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Why Is Diesel Still Expensive?

You are currently viewing Why Is Diesel Still Expensive?
  • Post category:Blogs

Diesel has proven itself to be a slow and steady decline in comparison to regular gas. From small businesses closing their doors to large corporations looking to continue growth, COVID-19 has affected everything. Gas prices are no exception, as they are at their lowest in history. With gasoline below $0 a barrel, the industry has spiraled into a nosedive. Experts do not expect gas prices to stop falling anytime soon.

One sector that seems to be taking less of a hit is diesel. Despite its decreasing value, the cost of diesel has remained steady. The reasons pertain to the value of diesel globally and which industries utilize this fuel as their proprietary source of power.

Diesel Is Used More Broadly than Gasoline

Despite commuter vehicles’ large numbers, diesel is the main fuel for large equipment. Semi-trucks and public transportation vehicles like buses are still heavily dependent on diesel fuel. Fortunately for this sector of the economy, things are still moving, albeit at a slow pace.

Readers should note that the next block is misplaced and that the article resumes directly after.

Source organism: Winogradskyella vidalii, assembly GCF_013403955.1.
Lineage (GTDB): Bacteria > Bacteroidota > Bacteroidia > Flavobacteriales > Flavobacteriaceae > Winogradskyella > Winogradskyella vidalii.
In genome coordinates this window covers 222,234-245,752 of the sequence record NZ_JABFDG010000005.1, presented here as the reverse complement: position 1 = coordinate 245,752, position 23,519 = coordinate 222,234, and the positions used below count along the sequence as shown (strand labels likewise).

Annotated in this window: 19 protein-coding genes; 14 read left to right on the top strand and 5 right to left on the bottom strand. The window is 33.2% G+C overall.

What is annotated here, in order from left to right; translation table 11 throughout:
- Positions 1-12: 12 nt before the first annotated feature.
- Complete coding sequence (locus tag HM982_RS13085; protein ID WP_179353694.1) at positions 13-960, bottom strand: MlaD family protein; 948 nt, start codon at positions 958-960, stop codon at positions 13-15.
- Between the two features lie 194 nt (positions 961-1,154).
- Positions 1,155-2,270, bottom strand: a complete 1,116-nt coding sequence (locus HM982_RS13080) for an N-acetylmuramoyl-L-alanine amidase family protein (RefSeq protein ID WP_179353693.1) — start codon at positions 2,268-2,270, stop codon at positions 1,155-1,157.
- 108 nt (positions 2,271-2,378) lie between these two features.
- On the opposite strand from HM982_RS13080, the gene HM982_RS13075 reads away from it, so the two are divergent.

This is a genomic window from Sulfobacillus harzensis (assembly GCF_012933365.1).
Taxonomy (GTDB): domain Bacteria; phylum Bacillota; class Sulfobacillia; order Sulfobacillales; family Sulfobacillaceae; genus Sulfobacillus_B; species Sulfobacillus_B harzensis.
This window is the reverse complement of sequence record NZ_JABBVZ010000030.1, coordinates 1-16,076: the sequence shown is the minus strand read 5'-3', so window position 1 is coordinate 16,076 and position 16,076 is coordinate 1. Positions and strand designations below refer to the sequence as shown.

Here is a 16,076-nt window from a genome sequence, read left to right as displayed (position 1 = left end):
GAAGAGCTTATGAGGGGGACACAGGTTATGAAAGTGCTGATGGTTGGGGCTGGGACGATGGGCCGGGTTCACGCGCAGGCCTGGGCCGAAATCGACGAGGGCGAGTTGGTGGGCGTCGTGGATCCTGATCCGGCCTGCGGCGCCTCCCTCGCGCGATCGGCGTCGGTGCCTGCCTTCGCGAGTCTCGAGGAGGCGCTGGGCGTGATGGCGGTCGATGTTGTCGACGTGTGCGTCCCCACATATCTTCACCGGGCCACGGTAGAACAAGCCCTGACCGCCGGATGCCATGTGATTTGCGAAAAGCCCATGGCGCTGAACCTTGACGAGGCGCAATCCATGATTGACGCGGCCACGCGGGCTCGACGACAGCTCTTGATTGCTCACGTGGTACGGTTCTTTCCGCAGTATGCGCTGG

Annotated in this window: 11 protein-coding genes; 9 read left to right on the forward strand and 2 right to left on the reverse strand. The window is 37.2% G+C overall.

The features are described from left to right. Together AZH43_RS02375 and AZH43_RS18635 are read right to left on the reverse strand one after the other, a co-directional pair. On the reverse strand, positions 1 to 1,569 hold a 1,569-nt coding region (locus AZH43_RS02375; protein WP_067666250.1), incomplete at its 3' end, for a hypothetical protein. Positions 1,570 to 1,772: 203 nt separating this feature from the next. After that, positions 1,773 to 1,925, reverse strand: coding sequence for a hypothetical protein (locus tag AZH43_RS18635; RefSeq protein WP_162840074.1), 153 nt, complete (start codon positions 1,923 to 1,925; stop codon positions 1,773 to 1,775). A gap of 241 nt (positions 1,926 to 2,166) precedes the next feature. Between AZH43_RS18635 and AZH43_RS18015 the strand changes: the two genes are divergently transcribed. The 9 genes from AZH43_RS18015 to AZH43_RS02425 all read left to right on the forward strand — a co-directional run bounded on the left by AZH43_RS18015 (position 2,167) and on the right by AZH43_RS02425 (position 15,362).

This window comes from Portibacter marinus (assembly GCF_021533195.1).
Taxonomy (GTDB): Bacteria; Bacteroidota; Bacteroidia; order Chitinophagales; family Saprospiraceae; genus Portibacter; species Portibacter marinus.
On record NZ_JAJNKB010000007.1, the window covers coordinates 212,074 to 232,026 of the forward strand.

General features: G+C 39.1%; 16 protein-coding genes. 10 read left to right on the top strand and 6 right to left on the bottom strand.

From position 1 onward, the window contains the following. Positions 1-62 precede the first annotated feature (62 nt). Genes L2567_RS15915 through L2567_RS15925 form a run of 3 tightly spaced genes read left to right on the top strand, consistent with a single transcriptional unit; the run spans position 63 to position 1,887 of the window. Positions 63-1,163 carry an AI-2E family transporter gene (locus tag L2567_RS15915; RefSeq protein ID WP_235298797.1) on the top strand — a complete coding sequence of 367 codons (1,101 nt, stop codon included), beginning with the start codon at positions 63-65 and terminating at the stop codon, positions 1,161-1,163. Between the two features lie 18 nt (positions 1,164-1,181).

Trucking Industry

The trucking industry is still working hard to deliver essential items to store shelves across America. The industry has been working tirelessly by extending their drivers’ hours of service. This means the demand for fuel is helping to dampen the decline. This slow (but steady) decline is causing problems for the already overburdened trucking industry.

The decline comes from multiple small trucking businesses across the globe shutting down their operations. They’re not the only ones, of course, as much of corporate America has shuttered its doors.

Public Transportation

Despite most countries around the world enforcing “stay-in-place” procedures, many areas still rely on public transportation to continue to run. In certain places, public transportation is locked in. This adds to the continued demand for diesel.

Benchmarks like Brent have found themselves on the nicer side of the economic decline, having suffered far less than other companies like WIT. WIT now has to pay another company for storage, and that storage is filling up fast. Brent has seen a slower, more manageable drop in demand.

Regardless, the US oil industry has taken a massive blow in recent months. With both Russia and Saudi Arabia in an oil production war, the cost of gas has gone down past the $0 mark.

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